62 Research Trials Treatment Non-Valvular Afib Engage AF-TIMI 48 – Looking at using Edoxaban Twice a day dosing was associated with increase in bleeding vs. Warfarin Once daily dosing was associated with similar or lower rates of bleeding of warfarin AANP 2012 A new Era in the management of Atrial Fibrillation: An update on OAC, 2011, Heart.Org

63 New Anticoagulants Direct Thrombin Inhibitors – Dabigatran Factor Xa Inhibitors – Rivaroxaban – Apixaban – Edoxaban AANP 2012 A new Era in the management of Atrial Fibrillation: An update on OAC, 2011, Heart.Org

64 Comparison of features of New Anticoagulants with those of Warfarin FeaturesWarfarinNew Agents OnsetSlowRapid DosingVariableFixed Food EffectYesNo MonitoringYesNo Half-lifeLongShort AntidoteYesNo AANP 2012 A new Era in the management of Atrial Fibrillation: An update on OAC, 2011, Heart.Org

65 New Oral Anticoagulants AdvantageClinical Implications Rapid OnsetNo need for bridging PredictableNo need for routine monitoring Specific Coagulation enzyme targetLow risk for off target adverse effects Low Potential for food interactionNo dietary precautions Low potential for drug interactionsFew drug interactions AANP 2012 A new Era in the management of Atrial Fibrillation: An update on OAC, 2011, Heart.Org

66 Disadvantages vs. Warfarin FeaturesWarfarinNew Agents FrequencyOnce DailyTwice daily MonitoringINRUncertain ClearanceNon-renalRenal 25%-80% AntidoteVitamin K, FFP, PCCNil FamiliarityExtensiveMinimal AANP 2012 A new Era in the management of Atrial Fibrillation: An update on OAC, 2011, Heart.Org

67 Indirect Comparisons vs Warfarin FeatureDabigatran (110 mg) Dabigatran (150 mg) Rivaroxaban EfficacyNon-inferiorSuperiorNon-inferior Ischemic StrokeSimilarReducedSimilar Intracranial hemorrhage ReducesReduced Major bleedingReducedSimilar MIIncreased Similar DyspepsiaYes No DosingTwice Daily Once daily Time in therapeutic range 67% (median) 58%(Median) AANP 2012 A new Era in the management of Atrial Fibrillation: An update on OAC, 2011, Heart.Org

68 Interrupting Therapies For Surgical or diagnostic procedures – Elective, off therapy for 5-7 days – For Prosthetic valves, bridge with LMWH or unfractionated heparin Dental extractions – May not have to stop GI bleeds – Till cleared by GI, look at alternative Intra cranial bleeds – Stop indefinitely AANP 2012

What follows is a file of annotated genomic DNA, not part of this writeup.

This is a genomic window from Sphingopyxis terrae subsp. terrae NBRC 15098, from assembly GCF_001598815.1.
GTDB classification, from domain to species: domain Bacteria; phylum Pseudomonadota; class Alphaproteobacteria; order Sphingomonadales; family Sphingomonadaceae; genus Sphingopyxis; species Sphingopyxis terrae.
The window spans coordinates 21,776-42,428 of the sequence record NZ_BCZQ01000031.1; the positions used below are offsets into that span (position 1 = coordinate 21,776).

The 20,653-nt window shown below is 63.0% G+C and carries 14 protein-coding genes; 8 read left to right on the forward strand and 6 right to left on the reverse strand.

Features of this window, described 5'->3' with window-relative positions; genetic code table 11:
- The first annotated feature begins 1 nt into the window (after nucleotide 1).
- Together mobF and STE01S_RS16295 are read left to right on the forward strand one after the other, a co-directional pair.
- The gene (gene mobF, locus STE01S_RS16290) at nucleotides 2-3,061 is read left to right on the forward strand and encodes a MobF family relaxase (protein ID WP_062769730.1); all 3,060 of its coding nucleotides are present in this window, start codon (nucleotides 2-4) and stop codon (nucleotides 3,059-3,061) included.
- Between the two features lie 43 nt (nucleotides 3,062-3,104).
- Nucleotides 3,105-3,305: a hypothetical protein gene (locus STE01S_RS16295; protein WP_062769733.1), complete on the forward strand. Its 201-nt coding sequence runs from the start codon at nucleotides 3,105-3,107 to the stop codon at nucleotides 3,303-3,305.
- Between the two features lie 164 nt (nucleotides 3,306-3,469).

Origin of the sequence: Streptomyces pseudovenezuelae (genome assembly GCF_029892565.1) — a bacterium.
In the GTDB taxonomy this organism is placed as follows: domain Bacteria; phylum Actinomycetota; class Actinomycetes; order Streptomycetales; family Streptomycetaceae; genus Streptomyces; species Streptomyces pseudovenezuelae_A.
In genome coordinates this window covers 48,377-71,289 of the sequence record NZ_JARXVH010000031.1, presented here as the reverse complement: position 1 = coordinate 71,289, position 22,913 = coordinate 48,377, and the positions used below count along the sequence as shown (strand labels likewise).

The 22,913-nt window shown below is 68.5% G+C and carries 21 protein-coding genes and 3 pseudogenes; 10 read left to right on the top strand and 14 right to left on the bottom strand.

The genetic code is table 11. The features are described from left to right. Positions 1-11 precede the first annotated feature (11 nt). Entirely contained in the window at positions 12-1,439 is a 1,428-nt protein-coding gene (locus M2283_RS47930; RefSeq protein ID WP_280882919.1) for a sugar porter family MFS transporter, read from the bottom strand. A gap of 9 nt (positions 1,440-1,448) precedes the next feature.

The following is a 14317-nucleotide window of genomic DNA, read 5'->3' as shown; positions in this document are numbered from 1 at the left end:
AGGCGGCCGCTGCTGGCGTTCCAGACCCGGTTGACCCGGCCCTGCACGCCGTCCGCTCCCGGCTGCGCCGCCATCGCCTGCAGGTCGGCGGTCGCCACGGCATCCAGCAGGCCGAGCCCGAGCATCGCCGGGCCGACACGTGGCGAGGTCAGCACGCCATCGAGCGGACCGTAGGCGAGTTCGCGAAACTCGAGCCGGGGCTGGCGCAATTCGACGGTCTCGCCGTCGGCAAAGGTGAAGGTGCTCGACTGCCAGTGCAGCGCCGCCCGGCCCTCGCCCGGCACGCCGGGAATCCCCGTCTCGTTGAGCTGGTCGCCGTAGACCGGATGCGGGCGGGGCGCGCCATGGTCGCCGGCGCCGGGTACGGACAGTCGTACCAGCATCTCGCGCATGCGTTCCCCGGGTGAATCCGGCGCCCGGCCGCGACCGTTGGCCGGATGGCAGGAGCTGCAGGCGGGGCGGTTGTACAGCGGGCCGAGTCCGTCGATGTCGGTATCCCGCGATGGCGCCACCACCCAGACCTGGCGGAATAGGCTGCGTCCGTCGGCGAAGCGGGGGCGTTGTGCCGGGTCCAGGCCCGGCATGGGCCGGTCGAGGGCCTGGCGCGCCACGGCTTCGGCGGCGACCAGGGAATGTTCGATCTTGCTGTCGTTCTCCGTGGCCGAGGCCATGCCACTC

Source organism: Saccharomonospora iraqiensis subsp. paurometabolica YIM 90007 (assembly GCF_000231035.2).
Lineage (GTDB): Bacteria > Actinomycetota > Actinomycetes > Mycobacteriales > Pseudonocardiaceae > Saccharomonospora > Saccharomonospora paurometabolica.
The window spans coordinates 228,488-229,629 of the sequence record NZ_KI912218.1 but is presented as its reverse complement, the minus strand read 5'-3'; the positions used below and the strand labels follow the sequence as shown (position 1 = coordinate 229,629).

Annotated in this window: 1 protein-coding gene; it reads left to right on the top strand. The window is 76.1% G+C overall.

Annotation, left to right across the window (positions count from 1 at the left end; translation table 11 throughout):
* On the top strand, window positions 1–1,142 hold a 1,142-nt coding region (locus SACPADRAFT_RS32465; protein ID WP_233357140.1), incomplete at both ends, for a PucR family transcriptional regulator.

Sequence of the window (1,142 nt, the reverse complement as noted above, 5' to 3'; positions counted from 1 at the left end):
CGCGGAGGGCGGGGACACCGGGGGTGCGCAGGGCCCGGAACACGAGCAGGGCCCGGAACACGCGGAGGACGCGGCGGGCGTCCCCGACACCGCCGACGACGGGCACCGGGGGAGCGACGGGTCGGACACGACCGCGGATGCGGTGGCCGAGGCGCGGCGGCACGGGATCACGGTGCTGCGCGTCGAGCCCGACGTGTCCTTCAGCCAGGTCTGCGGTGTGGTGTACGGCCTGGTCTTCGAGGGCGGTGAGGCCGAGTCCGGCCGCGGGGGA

69 Non Pharmacological Approaches to Prevention of Thromboembolism Obliteration of the LAA – Surgical removal – Intravascular catheters – Transpericaridal approaches AANP 2012

70 PROTECT AF Clinical Trial Design Prospective, randomized study of WATCHMAN LAA Device vs. Long-term Warfarin Therapy 2:1 allocation ratio device to control 800 Patients enrolled from Feb 2005 to Jun 2008 – Device Group (463) – Control Group (244) – Roll-in Group (93) 59 Enrolling Centers (U.S. & Europe) Follow-up Requirements – TEE follow-up at 45 days, 6 months and 1 year – Clinical follow-up biannually up to 5 years – Regular INR monitoring while taking warfarin Enrollment continues in Continued Access Registry AANP 2012

71 Watchman LAA Closure Technology The WATCHMAN LAA Closure Technology is designed to prevent embolization of thrombi that may form in the LAA. The WATCHMAN ® Left Atrial Appendage Closure Technology is intended as an alternative to warfarin therapy for patients with non-valvular atrial fibrillation. AANP 2012

72 Left Atrial Appendage Device Watchman Device Placed in LAA AANP 2012

73 WATCHMAN LAA Closure Device in situ AANP 2012

74 PROTEC AF Conclusion The WATCHMAN LAA Technology offers a safe and effective alternative to warfarin in patients with non-valvular atrial fibrillation at risk for stroke and who are eligible for warfarin therapy AANP 2012

75 Cardioversion of AF Performed electively or urgently By means of drug or electrical shock Pharmacological Cardioversion – Most effective if AF has been less than 7 days – First time documented Often will spontaneously convert within 24-48 hrs AANP 2012

76 Drugs used for DCC within 7 days of discovery Agents with proven Efficacy DrugRouteClassLOE Dofetilideoral I A Flecainideoral/IV I A IbutilideIV I A PropafenoneOral/IV I A AmiodaroneOral/IV IIa A Agents Less Effective/Less studied DrugRouteClassLOE DisopyramideIV IIb B ProcainamideIV IIb B Quinidineoral IIb B AANP 2012

77 Drugs used > 7 days Agents with proven efficacy DrugRouteClassLOE Dofetilideoral I A AmiodaroneOral/IV IIa A IbutilideIV IIa A Agents less effective/less studied DrugRouteClassLOE DiopyramideIV IIb B Flecanideoral IIb B ProcainamideOral/IV IIb C PropafenoneOral/IV IIb B Quinidineoral IIb B AANP 2012

78 Proven Drugs for Pharmacological Cardioversion DrugRouteDosagePotential adverse effects AmiodaroneOral IV/oral Inpatient: 1.2 to 1.8 g per day in divided doses until 10 g, then 200- 400mg per day or 30mg/kg as single dose 5-7 mg/kg over 30-60 min then 1.2- 1.8 g per day continuous IV or in divided doses until 10 g, then 200- 400mg daily Hypotension Bradycardia QT prolongation Torsades GI upset Constipation DofetlideoralCreat Clear > 60ml/min 500mcq bid 40-60ml/min 250mcq bid 20-40ml/min 125mcq bid < 20ml/min contraindicated QT prolongation Torsades Adjust dose for RF, body size and age FlecainideOral IV 200-300 mg 1.5 to 3.0 mg/kg over 10-20 min Hypotension A flutter w RVR IbutilideIV1mg over 10 min may repeatQT prolongation Torsades Propafenoneoral600mgHypotension A flutter AANP 2012